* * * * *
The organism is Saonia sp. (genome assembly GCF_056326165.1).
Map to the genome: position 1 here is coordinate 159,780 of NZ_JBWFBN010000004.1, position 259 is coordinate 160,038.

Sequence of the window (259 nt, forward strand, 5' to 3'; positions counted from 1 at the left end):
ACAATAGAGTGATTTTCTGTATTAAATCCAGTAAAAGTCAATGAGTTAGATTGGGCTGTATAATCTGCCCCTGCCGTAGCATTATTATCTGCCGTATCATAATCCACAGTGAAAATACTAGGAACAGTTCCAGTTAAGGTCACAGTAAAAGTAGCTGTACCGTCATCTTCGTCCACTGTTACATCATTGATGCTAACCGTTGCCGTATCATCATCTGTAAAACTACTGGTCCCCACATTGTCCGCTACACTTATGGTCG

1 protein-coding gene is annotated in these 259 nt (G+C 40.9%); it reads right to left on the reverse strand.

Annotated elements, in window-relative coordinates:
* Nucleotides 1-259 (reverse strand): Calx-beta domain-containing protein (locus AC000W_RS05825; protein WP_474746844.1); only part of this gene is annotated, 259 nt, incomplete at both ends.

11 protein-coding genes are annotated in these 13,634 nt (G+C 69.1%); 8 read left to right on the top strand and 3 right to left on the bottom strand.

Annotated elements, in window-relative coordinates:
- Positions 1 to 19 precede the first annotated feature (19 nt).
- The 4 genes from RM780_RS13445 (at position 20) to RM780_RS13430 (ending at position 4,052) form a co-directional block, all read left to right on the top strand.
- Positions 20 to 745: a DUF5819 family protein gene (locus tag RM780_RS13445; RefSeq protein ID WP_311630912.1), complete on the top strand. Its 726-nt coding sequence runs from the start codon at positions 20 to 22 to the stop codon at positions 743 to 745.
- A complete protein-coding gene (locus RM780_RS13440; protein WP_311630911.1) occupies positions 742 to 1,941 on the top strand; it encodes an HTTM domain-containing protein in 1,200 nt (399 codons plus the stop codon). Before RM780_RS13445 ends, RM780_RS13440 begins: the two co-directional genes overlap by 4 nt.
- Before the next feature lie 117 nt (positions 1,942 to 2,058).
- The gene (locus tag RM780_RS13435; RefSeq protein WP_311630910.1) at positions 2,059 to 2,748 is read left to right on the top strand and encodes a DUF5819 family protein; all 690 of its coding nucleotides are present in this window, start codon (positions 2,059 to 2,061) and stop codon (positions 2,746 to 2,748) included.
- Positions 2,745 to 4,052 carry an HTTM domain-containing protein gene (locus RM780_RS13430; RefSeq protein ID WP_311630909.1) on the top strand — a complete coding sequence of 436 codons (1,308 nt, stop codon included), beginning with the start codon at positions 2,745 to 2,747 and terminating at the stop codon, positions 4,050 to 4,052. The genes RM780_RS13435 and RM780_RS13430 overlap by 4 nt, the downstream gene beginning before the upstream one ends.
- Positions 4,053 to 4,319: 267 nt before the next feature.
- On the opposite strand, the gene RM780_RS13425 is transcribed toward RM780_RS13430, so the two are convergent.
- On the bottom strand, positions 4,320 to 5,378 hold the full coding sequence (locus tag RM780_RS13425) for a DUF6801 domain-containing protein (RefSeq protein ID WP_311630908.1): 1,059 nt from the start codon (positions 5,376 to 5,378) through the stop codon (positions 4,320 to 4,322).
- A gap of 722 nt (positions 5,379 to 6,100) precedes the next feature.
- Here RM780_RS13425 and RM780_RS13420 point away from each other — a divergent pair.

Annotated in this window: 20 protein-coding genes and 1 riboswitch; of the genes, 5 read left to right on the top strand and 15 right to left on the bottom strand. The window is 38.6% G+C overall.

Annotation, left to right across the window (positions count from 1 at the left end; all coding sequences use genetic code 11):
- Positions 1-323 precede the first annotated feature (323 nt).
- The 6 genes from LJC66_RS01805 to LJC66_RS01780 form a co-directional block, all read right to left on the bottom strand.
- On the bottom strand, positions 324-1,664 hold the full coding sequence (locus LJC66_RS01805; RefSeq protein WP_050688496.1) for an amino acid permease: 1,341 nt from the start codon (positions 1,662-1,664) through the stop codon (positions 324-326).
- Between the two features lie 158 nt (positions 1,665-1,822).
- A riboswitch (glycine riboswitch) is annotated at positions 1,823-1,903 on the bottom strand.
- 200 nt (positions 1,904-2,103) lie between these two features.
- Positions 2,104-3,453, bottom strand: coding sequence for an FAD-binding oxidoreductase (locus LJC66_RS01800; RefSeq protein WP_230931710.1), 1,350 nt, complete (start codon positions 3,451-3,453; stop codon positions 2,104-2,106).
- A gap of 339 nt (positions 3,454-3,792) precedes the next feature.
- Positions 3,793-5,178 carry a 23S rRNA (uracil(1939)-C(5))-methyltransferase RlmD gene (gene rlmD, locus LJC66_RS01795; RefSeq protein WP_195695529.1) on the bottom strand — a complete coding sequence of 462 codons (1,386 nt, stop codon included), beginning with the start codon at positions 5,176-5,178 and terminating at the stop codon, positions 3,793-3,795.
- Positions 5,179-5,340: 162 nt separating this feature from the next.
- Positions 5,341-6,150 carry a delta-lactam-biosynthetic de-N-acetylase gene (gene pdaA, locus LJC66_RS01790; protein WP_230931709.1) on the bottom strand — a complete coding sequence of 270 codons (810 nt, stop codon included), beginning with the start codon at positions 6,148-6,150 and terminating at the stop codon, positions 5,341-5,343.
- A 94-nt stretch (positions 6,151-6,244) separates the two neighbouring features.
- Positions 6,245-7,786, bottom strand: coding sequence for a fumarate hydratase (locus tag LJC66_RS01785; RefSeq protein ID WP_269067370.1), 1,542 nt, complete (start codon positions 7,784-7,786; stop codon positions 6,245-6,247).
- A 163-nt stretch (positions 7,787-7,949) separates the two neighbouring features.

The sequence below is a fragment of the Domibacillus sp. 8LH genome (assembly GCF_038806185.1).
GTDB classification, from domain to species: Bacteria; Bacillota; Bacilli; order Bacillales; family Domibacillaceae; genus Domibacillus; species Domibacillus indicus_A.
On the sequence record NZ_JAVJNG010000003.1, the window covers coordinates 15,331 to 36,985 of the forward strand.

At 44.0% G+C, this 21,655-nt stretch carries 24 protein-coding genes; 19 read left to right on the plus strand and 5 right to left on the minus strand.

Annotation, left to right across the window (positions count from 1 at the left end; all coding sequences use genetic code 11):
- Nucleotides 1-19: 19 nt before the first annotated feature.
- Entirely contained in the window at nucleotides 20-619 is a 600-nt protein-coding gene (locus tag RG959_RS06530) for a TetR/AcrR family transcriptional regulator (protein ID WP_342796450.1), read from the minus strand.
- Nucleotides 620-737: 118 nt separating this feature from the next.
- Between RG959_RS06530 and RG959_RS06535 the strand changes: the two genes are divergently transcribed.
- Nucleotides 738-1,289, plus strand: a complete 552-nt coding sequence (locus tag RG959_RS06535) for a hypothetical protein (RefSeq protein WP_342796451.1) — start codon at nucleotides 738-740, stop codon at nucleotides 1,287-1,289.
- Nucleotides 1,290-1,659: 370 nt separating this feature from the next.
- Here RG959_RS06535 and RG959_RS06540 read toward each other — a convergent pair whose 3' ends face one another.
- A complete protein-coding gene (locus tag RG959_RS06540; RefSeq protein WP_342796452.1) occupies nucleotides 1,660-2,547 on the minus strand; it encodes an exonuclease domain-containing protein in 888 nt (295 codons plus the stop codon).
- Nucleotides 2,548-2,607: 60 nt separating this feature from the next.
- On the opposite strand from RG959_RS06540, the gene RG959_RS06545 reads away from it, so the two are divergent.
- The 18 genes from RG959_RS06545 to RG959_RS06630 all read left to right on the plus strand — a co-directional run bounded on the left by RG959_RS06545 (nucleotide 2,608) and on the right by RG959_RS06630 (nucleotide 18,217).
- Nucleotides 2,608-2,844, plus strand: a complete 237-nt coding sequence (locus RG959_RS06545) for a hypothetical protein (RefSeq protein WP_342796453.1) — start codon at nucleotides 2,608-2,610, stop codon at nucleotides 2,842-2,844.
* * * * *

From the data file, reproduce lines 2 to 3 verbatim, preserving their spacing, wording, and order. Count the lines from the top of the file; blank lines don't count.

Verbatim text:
Map to the genome: position 1 here is coordinate 159,780 of NZ_JBWFBN010000004.1, position 259 is coordinate 160,038.

Sequence of the window (259 nt, forward strand, 5' to 3'; positions counted from 1 at the left end):